Trump tweeted Friday morning that the media was missing his sarcasm.
"Ratings challenged @CNN reports so seriously that I call President Obama (and Clinton) "the founder" of ISIS, & MVP. THEY DON'T GET SARCASM?" Trump wrote
The tweet was the first move by Trump to moderate his comments, which he had repeated multiple times since he featured them in a speech Wednesday night and which came under fire from the Clinton campaign and many Democrats. Media outlets also pointed out in their coverage that Trump's claim was false.
The candidate will give a speech Monday focusing on defeating "radical Islamic terrorism," according to a Trump campaign official.
Trump's attorney Michael Cohen told CNN's Chris Cuomo on "New Day" on Friday that his boss would have to speak for himself on the issue of Obama and ISIS, but decried the media for over-analyzing Trump's words.
"Only Mr. Trump can answer and will answer for his tweet and statement," Cohen said. "The mainstream media wants to pick on every single word. Again, I think Mr. Trump will answer this question better than anybody else, and I think it should be left for him to answer."
Cuomo stressed that Trump has open invitation to appear on CNN and explain.
Rep. Seth Moulton, a Clinton endorser and Democrat from Massachusetts as well as an Iraq War veteran, said the incident was evidence that Trump is "reckless and unfit to be our commander in chief."
"Donald Trump has shown that he lies every single day and then the next day he just tries to claim it was sarcasm," Moulton told CNN's Brianna Keilar on "New Day" on Friday. "What happens when he presses the nuclear button and then the next day says, 'Oh, I'm sorry, I was just being sarcastic'? It's ridiculous."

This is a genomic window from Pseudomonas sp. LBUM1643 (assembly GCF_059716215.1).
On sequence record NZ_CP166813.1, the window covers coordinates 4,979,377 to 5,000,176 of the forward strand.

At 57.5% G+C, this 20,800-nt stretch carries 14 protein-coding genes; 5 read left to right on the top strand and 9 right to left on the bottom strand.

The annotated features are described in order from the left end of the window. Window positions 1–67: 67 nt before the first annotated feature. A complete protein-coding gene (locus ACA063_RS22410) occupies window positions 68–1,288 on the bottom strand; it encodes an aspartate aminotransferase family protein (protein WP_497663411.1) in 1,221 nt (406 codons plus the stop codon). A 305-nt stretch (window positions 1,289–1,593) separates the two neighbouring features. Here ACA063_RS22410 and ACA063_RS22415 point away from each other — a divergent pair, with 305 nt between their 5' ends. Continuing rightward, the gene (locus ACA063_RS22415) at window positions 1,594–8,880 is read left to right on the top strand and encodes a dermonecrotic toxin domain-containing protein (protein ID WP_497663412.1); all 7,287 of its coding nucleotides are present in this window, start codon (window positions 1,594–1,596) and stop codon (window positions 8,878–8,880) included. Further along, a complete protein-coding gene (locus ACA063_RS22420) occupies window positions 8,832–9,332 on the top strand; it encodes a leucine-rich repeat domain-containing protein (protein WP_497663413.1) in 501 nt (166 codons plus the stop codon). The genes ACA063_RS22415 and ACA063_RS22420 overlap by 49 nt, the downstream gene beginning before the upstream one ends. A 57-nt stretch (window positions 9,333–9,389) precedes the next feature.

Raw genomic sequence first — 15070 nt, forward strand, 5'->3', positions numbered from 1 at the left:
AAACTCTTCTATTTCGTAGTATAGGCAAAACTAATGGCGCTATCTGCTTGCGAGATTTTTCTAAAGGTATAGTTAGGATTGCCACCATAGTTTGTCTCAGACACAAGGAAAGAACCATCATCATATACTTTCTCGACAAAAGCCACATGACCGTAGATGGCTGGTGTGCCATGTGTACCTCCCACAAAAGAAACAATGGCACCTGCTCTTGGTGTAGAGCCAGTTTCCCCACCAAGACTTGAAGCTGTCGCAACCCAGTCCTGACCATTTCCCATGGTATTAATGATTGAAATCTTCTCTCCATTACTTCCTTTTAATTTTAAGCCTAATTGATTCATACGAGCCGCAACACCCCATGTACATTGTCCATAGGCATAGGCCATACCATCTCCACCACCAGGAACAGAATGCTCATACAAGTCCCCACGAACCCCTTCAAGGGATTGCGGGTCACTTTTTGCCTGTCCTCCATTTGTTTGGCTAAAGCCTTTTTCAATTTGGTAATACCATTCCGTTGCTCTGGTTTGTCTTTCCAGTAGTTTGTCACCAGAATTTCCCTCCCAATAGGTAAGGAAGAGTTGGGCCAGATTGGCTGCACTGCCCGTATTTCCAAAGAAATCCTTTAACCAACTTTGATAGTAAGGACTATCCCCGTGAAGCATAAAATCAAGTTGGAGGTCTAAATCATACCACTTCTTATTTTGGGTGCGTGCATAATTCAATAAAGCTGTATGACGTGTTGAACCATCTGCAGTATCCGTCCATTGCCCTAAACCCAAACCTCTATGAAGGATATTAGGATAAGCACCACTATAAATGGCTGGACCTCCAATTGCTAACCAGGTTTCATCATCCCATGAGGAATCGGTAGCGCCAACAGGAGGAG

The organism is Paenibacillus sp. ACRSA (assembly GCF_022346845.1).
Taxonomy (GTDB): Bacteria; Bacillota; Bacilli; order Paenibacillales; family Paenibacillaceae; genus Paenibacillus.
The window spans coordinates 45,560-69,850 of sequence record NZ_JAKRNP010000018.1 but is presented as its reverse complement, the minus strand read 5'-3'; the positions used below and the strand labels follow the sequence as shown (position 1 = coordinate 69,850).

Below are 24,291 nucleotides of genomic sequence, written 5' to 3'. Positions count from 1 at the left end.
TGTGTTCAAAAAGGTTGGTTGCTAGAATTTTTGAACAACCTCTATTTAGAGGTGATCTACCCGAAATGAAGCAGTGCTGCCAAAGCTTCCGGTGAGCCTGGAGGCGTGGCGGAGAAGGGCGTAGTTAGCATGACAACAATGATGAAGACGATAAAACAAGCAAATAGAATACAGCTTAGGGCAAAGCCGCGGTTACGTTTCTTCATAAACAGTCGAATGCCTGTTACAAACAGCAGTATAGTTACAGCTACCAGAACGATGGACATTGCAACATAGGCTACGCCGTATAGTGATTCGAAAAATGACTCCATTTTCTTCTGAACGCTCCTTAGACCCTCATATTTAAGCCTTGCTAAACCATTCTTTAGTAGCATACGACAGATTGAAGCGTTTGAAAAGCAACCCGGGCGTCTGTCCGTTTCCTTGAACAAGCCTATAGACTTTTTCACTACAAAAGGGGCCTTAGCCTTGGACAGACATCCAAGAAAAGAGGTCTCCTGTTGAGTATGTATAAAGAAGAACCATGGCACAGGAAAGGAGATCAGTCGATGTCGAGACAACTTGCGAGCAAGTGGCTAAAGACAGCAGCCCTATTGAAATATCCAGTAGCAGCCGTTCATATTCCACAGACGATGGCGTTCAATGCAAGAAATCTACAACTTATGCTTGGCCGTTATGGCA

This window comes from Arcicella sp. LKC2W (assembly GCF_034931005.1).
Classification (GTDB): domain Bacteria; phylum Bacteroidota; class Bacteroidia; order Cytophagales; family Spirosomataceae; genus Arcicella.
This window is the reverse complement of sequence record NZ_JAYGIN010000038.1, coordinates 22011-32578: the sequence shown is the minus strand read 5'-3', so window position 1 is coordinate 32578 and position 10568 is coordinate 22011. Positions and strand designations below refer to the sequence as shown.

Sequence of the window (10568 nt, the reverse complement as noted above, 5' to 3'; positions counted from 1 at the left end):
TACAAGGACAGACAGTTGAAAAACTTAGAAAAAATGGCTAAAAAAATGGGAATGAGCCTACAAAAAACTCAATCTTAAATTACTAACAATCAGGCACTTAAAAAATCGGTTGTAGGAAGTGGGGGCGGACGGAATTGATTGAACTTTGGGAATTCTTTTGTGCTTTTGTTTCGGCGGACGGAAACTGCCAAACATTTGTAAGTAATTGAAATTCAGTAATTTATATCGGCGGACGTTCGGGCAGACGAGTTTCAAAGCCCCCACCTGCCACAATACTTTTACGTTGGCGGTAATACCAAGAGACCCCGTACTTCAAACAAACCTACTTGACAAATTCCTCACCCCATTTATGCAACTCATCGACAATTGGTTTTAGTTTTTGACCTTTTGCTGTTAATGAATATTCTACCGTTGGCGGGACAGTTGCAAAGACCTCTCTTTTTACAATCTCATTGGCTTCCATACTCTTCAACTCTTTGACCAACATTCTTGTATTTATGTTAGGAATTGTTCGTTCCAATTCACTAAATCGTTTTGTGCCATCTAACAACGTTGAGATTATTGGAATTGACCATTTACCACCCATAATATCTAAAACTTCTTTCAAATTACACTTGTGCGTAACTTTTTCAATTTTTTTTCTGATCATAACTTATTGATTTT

Trump supporter Newt Gingrich on Friday said that the GOP nominee has failed to understand the importance of being precise.
"One of the things that's frustrating about his candidacy is the imprecise language," Gingrich said on "Fox and Friends." "He sometimes uses three words when he needs 10."
Gingrich said if Trump had said Obama and Clinton's policies had created the opening for ISIS, he'd be defensible.
"When you instead compress them into 'Obama created ISIS,' I know what Trump has in his mind, but that's not what people hear," Gingrich said. "He has got to learn to use language that has been thought through and that is clear to everybody, and to stick to that language."
The former House speaker also said he believes Trump is relying on old habits that won him a primary, without understanding that the situation changes in the general election.
"It was a style that none of his Republican opponents could cope with," Gingrich said. "But I don't think he yet appreciates, when you're one of the few candidates for president, particularly when you're the conservative ... you've got to understand that the news media is going to attack you every chance they get, and it's your job to not give them a chance."
For the last two days, Trump had been insisting Obama was a founder of ISIS.
In an interview Trump did with conservative radio host Hugh Hewitt on Thursday morning, in which Hewitt attempted multiple times to get Trump to say he was being metaphorical or hyperbolic, Trump repeatedly refused -- and insisted he really meant Obama was a founder of ISIS.
Hewitt prodded Trump, suggesting the GOP nominee meant that Obama "created the vacuum, he lost the peace," and was not to be taken literally. But Trump objected.
"No, I meant he's the founder of ISIS. I do. He was the most valuable player. I give him the most valuable player award. I give her, too, by the way, Hillary Clinton," Trump said.
Hewitt tried again, saying: "But he's not sympathetic to them. He hates them. He's trying to kill them."
"I don't care," Trump replied. "He was the founder. His, the way he got out of Iraq was that that was the founding of ISIS, okay?"
Trump first made the comments about Obama founding ISIS in a Wednesday speech, referring to president by including his middle name, "Barack Hussein Obama."
"In fact, in many respects, you know they honor president Obama. ISIS is honoring President Obama. He is the founder of ISIS. He's the founder of ISIS, OK? He's the founder. He founded ISIS."
After his interview with Hewitt, Trump also repeated the comments at campaign events on Thursday.
Clinton responded to Trump's comments on Thursday by tweeting back, trying to turn the remarks against him.
"No, Barack Obama is not the founder of ISIS," she wrote
. "Anyone willing to sink so low, so often should never be allowed to serve as our Commander-in-Chief."